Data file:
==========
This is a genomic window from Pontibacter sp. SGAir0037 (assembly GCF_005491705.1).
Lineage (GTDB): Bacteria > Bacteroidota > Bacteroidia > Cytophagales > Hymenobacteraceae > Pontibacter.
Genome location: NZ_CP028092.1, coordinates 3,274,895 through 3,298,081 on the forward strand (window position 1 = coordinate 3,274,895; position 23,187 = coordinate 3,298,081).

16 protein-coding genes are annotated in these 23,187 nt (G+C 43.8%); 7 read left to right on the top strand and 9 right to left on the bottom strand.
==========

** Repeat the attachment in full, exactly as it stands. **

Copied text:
This is a genomic window from Pontibacter sp. SGAir0037 (assembly GCF_005491705.1).
Lineage (GTDB): Bacteria > Bacteroidota > Bacteroidia > Cytophagales > Hymenobacteraceae > Pontibacter.
Genome location: NZ_CP028092.1, coordinates 3,274,895 through 3,298,081 on the forward strand (window position 1 = coordinate 3,274,895; position 23,187 = coordinate 3,298,081).

16 protein-coding genes are annotated in these 23,187 nt (G+C 43.8%); 7 read left to right on the top strand and 9 right to left on the bottom strand.